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Technical Analysis Basics


Consolidation Formations
Flags and Pennants are countertrend consolidation formations. In the case of a flag the boundaries are parallel, while a pennants boundaries are converging.

Rectangles are sometimes referred to as trading ranges or areas and can be bounded top and bottom by horizontal lines. This type of consolidation area represents a major conflict between supply and demand with no clue to the outcome until the eventual, decisive breakout occurs. Rectangles can be distinguished by diminishing volume similar to triangles.

Right Angle Triangles, Ascending and Descending Triangles are bullish formations and descending triangles are bearish formations. If the top line is horizontal and the bottom line is up-sloping the triangle is the ascending variety and if the bottom line is horizontal and the top line is down sloping the triangle is the descending variety. Prices ascend when the break is from an ascending triangle and descend when the break is from a descending triangle.

Trendlines and Channels
The most basic and useful skill any technician can possess is the ability to draw and utilize basic trendlines. Prices move in trends of varying durations and are simply drawn by fixing on point at the last turn in prices and drawing a straight line under but generally not intersecting prices in an up trend to the next logical point that defines the price action. In a down trending market the line is drawn connecting the tops rather than the bottoms. Frequently prices will rise in a channel, moving predictably between the two parallel lines that define it. A very useful trading situation.

Support and Resistance
An elementary but essential piece of a trader's arsenal is the ability to establish basic areas of support and resistance. Previous tops (former resistance) become support areas as prices decline and previous bottoms (former support) become resistance as prices advance. Support is simply an area where sufficient demand exists to stop prices from falling and resistance is an area where selling pressure halts an advance.

Breakaway Gaps almost always occur where prices break from an area of consolidation or break out over a major moving average or trendline. Prices breakaway from the range they were trapped in by major resistance. Continuation or Runaway Gap is a very useful gap to trade. This gap is found when prices have made an advance and then gap up to continue on a second leg of the advance, frequently proportional to the first move, as prices accelerate. Exhaustion Gaps are found when skyrocketing prices have exhausted themselves. This move is generally found at the top of a wild run-up. Island Reversal is a rare formation signaled by a gap up, a short trading range of a day or two and then a gap down, usually not a major trend reversal, but an interesting phenomena.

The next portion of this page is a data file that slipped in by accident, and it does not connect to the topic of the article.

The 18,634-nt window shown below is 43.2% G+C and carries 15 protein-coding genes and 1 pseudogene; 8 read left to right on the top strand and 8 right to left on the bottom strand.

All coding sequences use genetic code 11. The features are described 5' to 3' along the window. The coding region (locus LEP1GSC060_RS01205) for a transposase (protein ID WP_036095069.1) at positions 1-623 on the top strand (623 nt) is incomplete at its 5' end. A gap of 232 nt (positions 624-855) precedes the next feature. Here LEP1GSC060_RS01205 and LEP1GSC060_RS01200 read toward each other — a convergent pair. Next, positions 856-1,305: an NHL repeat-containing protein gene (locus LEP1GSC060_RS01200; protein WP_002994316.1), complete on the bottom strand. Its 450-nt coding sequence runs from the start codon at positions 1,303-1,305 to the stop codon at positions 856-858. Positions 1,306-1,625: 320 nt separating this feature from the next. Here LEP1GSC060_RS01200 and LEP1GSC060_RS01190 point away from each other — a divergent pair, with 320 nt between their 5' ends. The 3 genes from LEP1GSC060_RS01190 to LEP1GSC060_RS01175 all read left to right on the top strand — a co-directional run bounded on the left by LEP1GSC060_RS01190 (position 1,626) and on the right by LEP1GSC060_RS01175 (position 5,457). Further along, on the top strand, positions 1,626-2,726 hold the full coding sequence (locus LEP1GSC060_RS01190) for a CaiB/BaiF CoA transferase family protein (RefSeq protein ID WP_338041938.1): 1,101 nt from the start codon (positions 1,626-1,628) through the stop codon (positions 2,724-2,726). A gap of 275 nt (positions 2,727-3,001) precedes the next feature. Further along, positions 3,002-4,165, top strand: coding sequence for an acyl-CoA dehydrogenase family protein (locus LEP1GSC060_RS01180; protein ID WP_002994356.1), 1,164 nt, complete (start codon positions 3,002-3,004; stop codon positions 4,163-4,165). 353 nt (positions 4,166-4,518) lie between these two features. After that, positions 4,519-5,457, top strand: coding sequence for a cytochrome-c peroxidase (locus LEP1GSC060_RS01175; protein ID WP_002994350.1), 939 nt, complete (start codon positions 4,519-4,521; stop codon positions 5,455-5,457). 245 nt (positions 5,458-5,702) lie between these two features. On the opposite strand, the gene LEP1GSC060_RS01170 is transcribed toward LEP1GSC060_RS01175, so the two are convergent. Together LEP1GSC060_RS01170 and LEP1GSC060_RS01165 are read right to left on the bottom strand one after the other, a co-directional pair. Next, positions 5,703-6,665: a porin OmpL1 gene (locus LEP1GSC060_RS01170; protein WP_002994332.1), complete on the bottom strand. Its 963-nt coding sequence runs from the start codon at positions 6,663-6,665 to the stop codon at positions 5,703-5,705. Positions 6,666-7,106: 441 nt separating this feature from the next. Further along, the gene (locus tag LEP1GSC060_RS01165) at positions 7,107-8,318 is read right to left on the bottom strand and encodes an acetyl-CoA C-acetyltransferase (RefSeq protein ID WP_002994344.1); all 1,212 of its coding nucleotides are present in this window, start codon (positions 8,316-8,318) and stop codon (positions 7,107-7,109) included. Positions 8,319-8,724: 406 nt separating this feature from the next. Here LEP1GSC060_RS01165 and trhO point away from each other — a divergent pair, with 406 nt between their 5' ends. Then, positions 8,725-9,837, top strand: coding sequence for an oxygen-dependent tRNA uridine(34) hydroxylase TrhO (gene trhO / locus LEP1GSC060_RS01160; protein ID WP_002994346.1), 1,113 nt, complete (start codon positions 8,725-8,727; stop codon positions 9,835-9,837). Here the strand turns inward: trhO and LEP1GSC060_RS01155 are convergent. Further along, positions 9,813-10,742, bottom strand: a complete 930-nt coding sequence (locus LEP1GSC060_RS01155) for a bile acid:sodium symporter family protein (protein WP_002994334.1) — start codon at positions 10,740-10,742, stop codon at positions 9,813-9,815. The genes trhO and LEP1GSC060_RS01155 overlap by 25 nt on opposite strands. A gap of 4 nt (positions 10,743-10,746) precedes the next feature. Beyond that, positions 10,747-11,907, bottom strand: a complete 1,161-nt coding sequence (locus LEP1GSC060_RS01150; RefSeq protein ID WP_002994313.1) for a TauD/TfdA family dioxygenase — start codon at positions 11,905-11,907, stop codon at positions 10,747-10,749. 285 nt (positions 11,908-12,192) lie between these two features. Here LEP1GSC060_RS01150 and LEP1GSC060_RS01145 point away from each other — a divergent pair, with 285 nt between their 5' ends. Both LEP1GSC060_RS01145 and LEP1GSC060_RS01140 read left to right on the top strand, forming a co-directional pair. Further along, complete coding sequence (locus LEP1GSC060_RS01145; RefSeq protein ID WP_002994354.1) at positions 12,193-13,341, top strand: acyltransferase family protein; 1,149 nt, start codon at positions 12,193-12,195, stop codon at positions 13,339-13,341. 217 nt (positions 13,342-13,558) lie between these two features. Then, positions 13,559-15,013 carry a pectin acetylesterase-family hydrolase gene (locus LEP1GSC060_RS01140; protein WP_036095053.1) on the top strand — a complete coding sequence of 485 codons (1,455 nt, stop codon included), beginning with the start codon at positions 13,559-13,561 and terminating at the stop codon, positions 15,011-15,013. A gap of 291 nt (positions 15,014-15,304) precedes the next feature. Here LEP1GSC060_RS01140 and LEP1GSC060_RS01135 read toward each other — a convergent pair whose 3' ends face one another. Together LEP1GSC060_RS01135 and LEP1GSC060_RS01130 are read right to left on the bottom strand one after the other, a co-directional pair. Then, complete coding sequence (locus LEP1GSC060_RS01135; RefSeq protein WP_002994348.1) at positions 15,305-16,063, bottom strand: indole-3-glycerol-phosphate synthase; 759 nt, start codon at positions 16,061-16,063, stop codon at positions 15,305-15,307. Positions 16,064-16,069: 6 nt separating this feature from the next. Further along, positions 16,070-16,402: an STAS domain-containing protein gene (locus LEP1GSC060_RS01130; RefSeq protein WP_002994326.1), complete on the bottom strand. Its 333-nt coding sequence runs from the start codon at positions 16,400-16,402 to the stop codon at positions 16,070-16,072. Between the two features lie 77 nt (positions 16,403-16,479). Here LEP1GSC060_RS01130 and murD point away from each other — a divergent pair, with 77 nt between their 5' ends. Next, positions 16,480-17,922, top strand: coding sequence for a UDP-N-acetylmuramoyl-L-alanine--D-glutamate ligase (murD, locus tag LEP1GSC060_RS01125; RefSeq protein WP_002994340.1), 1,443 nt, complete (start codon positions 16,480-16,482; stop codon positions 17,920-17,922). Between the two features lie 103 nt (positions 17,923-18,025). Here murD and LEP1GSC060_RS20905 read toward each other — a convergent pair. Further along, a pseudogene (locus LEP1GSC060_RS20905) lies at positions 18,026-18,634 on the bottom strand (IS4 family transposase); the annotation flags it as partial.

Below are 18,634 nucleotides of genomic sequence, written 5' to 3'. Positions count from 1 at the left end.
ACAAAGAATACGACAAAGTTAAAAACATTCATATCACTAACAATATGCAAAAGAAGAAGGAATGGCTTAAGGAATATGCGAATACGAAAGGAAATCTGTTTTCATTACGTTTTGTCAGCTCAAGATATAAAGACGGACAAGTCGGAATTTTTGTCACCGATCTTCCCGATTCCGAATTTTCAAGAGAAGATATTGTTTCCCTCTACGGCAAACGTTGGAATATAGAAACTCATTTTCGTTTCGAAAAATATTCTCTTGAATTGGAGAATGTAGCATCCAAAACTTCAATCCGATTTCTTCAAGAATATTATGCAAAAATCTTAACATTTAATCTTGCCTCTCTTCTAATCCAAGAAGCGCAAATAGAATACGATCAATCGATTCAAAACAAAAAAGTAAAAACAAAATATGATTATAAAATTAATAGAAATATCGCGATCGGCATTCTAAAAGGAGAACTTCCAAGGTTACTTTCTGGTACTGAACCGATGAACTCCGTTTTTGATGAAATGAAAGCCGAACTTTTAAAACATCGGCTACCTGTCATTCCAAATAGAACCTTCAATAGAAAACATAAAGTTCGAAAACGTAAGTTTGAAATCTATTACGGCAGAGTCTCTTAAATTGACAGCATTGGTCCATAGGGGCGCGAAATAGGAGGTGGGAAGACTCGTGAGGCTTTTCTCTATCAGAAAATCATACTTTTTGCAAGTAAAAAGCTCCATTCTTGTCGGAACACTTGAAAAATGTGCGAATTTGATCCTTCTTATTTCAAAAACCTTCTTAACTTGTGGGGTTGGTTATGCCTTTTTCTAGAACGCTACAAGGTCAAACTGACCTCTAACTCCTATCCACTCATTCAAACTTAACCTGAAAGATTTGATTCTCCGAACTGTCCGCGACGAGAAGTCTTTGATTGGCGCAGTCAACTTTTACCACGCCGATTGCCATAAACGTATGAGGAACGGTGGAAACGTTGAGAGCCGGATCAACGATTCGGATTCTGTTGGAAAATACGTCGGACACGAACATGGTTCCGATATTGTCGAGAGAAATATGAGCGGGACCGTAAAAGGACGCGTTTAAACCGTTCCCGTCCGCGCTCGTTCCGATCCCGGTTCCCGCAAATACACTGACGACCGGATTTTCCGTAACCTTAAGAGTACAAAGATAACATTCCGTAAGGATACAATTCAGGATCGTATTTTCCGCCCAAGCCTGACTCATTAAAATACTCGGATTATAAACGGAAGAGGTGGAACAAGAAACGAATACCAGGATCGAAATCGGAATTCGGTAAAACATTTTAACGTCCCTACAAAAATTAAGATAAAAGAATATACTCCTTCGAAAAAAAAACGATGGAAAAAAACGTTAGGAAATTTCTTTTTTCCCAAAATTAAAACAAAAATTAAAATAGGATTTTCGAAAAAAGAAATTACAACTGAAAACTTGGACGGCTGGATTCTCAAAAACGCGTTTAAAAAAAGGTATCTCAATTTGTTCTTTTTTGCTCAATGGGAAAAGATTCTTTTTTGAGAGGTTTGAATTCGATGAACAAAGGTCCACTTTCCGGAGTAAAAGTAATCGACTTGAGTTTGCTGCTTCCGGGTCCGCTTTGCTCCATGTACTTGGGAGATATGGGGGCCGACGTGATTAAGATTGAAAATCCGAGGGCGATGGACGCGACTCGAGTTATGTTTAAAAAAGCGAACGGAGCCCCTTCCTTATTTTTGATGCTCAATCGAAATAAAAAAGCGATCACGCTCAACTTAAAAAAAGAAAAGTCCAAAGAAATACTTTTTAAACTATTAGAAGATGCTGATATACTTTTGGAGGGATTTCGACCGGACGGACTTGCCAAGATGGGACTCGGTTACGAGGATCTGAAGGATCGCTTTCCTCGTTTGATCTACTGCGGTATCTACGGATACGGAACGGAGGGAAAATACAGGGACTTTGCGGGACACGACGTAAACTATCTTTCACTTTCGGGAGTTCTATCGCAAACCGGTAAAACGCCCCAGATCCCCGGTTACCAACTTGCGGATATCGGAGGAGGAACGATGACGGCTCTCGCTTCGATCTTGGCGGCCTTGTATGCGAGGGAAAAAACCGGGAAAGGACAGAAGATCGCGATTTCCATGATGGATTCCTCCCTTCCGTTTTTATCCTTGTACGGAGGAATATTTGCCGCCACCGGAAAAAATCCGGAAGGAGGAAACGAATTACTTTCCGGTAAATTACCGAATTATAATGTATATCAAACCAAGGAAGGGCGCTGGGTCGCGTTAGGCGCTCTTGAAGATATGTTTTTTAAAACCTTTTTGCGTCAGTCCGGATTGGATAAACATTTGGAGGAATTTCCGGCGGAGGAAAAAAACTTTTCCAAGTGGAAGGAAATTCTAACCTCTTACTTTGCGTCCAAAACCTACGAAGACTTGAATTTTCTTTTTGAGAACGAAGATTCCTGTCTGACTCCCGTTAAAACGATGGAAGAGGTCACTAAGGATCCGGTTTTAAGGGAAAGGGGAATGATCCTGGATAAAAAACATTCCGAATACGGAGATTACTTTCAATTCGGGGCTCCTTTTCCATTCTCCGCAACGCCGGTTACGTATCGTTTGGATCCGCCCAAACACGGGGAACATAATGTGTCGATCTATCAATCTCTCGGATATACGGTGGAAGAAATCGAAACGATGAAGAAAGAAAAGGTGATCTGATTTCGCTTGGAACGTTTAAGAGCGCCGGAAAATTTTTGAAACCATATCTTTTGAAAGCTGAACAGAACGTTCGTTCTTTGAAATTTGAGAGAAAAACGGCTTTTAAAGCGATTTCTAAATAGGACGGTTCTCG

Reversal Formations
Head and Shoulders Top is the most reliable and common of all the major reversal formations. There are many variations on the formation including multiple shoulders and heads. They seem to develop with amazing symmetry and are present at most market tops.

Reverse Head and Shoulders presents itself at bottoms and is simply an inverted version of the head and shoulders top.

Symmetrical Triangles are the most common form of triangles. A sideways formation with a top that can be more or less defined by a down sloping boundary and whose bottom can be more or less defined by an up sloping boundary. This pattern can also be referred to as a coil.

Double and Triple Tops and Bottoms as reversal formations are quite rare as a matter of fact and it is extremely difficult to decide if one is observing a major reversal phenomena or a consolidation formation until prices have moved significantly. Tops that are relatively close together and quickly formed are generally not reversals. The true reversal takes time, generally a month or more. Triple bottoms and tops are quite rare but they do occur and they are very compelling formations. The quickest test and one that most fail at first blush is diminishing volume on each respective peak.

One Day Reversals are largely minor trend phenomena and are often referred to as a selling climax.

Wedges are countertrend consolidation formations that appear at minor or intermediate trend reversals. Wedges are characterized by their converging or nearly converging countertrend boundaries.


Bollinger Bands
Bollinger Bands are considered some of the most useful bands in technical analysis, for they vary in distance from the moving average of a security's price based on the security's volatility. During periods of increased fluctuation, the bands widen to take this into account. When the fluctuation decreases, the bands are tapered for a narrower focus to the price range. The upper band is the standard deviation multiplied by a given factor above the simple moving average. The lower band is the standard deviation multiplied by the same given factor below the simple moving average. The standard interpretation is that Bollinger Bands do not give absolute buy and sell signals, but instead indicate whether the price is relatively high or low, allowing for more informed confirmation with other technical indicators. Bollinger Bands are typically drawn two standard deviations from a 20-day simple moving average for intermediate-term analysis, 10 days for short term with 1.5 standard deviations, and 50-day for long-term studies with 2.5 standard deviations. According to John Bollinger, for the most accurate average "choose one that provides support to the correction of the first move up off a bottom. If the average is penetrated by the correction, then the average is too short. If, in turn, the correction falls short of the average, then the average is too long. An average that is correctly chosen will provide support far more often than it is broken." Mr. Bollinger also contends that: Sharp moves tend to occur after the bands tighten to the average, when a stock is less volatile. The greater the period of less volatility, the higher the propensity for a price breakout. When the price hits the upper or lower bands, it is suggested to confirm with other indicators whether that price movement shows strength or weakness, respectively, which could indicate a continuation. If indicators do not confirm this movement, it can suggest a reversal. Tops or bottoms made outside the bands, followed by the same inside the bands, indicate a trend reversal. A move originating at one band tends to go to the other band.